- - Monday, September 3, 2018


As a conservative, the mere thought of the now-socialist Democrats capturing control of Congress gives me a migraine. Republicans on the Hill can put some of the blame on the president but much is theirs too.

Democrats and the press have painted Donald Trump as illegitimate, irredeemably corrupt and pursuing an inherently evil agenda — anti-poor, anti-women, anti-whatever works.

It would be tough enough to overcome the Access Hollywood tape, entanglements with Stormy Daniels and other past transgressions by leading an exemplary presidential life but he hasn’t. Inauthentic denials, irrational outbursts on Twitter and stubborn behavior do not offer the impression of a high achiever repenting past debauchery.

He consistently confuses strong evidence of Russian efforts to influence U.S. elections with accusations that his campaign colluded with the Kremlin. The first is clearly true but the second likely not — if special counsel Robert Mueller has something on him, we’d know it by now. By conflating those issues, he fails to demonstrate the acumen and rhetorical skills necessary to fulfill his presidential duties.

By permitting the Koch Brothers and Walmart to block Ways and Means Chairman Brady’s plan to apply the corporate tax to imports and rebate it on exports, he denied the Treasury of $120 billion in annual revenues. Those could have been used to lower marginal rates enough to avoid sticking middle-class families with higher income taxes now that state and local tax deductions are capped.

Republican congressmen from California and other high SALT states now face a tougher time defending their seats. With the Democrats needing to pick up only 23 to win the House, those districts could prove the difference.

The botched separation of minor children from adult immigrants charged with illegal entry — and President Trump’s insistence on a border wall even though supporters near Mexico believe the resources would be better spent on high-tech surveillance — hardly paint him a compassionate, clear thinking executive.

For all of Mr. Trump’s bellicose claims, Chinese President Xi Jinping has managed to bicycle U.S. trade negotiators for 19 months, impose considerable pain on American farmers and galvanize the CEOs of America’s largest corporations against his tariffs.

House Republicans are banking on a strong economy to create a red wave but a record number of Democrats are out fundraising their opponents. They are on the attack with broadsides on abortion, gun control and the alleged abuses of Immigration and Customs Enforcement. Those are tough, complex issues but on each, Democrats are fashioning themselves as the party of high morality and Republicans as miscreants.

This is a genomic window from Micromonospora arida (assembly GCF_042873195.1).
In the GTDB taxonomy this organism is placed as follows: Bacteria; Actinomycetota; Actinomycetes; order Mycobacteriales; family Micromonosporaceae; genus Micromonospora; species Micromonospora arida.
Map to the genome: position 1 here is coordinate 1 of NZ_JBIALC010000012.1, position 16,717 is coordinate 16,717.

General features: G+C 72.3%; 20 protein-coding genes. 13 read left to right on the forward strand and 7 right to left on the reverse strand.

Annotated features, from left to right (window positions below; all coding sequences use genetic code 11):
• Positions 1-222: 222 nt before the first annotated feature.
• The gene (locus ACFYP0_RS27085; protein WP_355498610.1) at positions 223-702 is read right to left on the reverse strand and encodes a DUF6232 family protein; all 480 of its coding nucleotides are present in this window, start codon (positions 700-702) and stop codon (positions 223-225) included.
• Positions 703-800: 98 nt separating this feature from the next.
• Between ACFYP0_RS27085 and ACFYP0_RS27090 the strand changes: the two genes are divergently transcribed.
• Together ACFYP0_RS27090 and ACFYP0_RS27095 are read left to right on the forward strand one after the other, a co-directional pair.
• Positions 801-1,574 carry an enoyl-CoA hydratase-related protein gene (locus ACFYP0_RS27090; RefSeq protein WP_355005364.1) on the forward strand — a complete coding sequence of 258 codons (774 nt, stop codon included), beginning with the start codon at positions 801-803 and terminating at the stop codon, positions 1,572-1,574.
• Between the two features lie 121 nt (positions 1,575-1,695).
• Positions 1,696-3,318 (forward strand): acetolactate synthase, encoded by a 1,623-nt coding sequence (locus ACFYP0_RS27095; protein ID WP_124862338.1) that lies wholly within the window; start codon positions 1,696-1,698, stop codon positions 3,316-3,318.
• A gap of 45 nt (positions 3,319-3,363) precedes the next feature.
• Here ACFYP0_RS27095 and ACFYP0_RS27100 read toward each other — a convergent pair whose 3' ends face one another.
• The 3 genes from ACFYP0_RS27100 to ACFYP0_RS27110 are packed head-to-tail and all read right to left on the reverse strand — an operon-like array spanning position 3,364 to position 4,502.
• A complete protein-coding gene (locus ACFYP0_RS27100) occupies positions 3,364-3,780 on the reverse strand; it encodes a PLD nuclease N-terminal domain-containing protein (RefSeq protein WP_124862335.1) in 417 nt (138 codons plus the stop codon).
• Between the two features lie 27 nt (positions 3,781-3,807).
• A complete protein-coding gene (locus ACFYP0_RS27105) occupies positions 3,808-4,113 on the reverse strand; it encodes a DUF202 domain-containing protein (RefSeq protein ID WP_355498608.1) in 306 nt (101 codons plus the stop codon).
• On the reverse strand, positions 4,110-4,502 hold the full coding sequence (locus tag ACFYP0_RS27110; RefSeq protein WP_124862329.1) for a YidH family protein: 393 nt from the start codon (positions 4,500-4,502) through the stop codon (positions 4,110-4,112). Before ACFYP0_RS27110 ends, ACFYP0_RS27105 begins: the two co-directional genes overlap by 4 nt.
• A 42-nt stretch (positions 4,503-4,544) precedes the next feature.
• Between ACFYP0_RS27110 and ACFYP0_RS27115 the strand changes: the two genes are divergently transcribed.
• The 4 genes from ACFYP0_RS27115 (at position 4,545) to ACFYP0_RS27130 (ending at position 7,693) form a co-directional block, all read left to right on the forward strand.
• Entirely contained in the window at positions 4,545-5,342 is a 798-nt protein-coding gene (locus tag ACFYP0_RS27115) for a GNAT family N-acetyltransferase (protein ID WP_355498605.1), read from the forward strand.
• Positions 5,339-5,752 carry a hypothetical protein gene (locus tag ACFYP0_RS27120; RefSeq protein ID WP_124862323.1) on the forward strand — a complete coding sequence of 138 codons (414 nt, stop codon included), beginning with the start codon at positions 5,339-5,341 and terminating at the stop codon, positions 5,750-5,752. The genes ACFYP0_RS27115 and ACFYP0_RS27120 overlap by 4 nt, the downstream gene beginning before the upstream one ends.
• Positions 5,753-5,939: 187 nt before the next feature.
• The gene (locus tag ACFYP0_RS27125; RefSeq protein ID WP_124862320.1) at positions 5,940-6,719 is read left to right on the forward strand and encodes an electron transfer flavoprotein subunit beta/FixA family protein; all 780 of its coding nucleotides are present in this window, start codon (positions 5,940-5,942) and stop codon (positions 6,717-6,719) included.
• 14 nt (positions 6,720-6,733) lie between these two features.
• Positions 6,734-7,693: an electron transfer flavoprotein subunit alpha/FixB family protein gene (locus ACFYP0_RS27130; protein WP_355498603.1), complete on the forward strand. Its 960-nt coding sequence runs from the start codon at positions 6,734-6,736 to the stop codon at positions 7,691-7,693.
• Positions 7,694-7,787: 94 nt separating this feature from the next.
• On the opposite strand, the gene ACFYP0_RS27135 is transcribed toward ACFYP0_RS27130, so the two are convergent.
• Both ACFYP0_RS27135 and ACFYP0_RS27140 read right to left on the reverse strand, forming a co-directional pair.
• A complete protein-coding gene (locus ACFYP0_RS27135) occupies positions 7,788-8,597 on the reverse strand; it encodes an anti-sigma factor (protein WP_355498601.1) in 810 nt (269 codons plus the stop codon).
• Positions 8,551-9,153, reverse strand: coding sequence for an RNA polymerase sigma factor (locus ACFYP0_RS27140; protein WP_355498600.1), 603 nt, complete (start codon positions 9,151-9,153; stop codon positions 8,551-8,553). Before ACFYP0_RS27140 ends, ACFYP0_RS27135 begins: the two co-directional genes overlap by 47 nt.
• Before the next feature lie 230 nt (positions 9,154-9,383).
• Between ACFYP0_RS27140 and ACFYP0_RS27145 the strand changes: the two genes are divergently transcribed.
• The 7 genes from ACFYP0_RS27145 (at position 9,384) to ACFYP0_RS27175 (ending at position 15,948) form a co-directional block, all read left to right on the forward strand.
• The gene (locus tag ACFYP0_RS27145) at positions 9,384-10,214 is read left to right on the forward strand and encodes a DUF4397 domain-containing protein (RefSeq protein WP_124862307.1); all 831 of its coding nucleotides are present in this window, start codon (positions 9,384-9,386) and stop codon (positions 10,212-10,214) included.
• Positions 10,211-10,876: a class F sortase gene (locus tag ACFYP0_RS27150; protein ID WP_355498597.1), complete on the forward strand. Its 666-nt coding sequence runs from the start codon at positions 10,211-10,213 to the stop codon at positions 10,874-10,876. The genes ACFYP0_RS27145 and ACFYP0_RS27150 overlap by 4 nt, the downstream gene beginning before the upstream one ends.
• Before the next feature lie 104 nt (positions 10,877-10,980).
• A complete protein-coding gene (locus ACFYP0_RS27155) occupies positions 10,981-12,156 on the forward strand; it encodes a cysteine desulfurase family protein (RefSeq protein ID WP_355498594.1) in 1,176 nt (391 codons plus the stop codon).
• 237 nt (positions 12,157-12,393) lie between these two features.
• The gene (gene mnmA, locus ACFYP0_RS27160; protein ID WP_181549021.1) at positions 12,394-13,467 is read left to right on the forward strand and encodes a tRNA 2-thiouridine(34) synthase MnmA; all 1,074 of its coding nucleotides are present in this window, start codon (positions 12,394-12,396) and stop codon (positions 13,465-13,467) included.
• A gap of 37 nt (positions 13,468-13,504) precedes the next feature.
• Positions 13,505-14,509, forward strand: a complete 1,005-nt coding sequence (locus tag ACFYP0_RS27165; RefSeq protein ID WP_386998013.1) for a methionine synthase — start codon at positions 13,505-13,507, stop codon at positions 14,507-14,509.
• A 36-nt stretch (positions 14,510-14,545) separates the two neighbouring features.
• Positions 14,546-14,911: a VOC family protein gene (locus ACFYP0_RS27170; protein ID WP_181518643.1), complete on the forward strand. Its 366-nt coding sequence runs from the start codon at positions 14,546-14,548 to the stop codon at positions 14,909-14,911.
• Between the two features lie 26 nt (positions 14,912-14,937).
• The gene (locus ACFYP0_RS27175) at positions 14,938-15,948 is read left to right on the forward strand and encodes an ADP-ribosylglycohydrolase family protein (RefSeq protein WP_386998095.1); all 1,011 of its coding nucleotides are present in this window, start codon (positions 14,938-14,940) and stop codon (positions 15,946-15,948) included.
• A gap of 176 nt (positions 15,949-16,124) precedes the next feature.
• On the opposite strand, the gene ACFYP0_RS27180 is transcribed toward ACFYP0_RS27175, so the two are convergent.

Polls show Americans consistently support a woman’s right to an abortion but want it reasonably regulated. And over the years state legislation has emerged, which U.S> Supreme Court findings have enabled, that recognize new technologies have pushed back the viability of the fetus to before Roe v. Wade’s end of the second trimester.

When was the last time you heard a prominent Republican engage moderate women by framing the issue in those terms — in ways voters in contested congressional districts could support?

Democrats are leaning to gun control because the polls show it works.

Last March, Democratic Rep. Conor Lamb won a special election in a Pennsylvania district Mr. Trump carried by 20 points by eschewing support for Nancy Pelosi but with TV ads advocating background checks for gun purchases. Some Democrats on the Hill are sporting “F” pins to boast their NRA rating.

Making speeches about Second Amendment rights at NRA and CPAC when Americans see gun control, as they do abortion, not in absolute terms but as a more complex issue doesn’t help to create an enduring Republican majority.

Finally, Americans when polled say they won’t vote for a woman or minority candidate for reasons of gender or race. However, the point to convict hysteria that destroys men’s lives at universities and in the media and business, and the mob culture that labels as “divisive” commentators who raise discomforting questions about culture and the economic isolation of minorities, is sadly reminiscent of 1930s persecutions — evil movements American white males valiantly sacrificed to crush. We hear little from the GOP about this.

Overall, congressional Republicans are flummoxed and lack leadership and a coherent narrative.

This abused professor is putting up a generous supply of Excedrin to distribute to friends the morning of Nov. 7.

• Peter Morici is an economist and business professor at the University of Maryland, and a national columnist.

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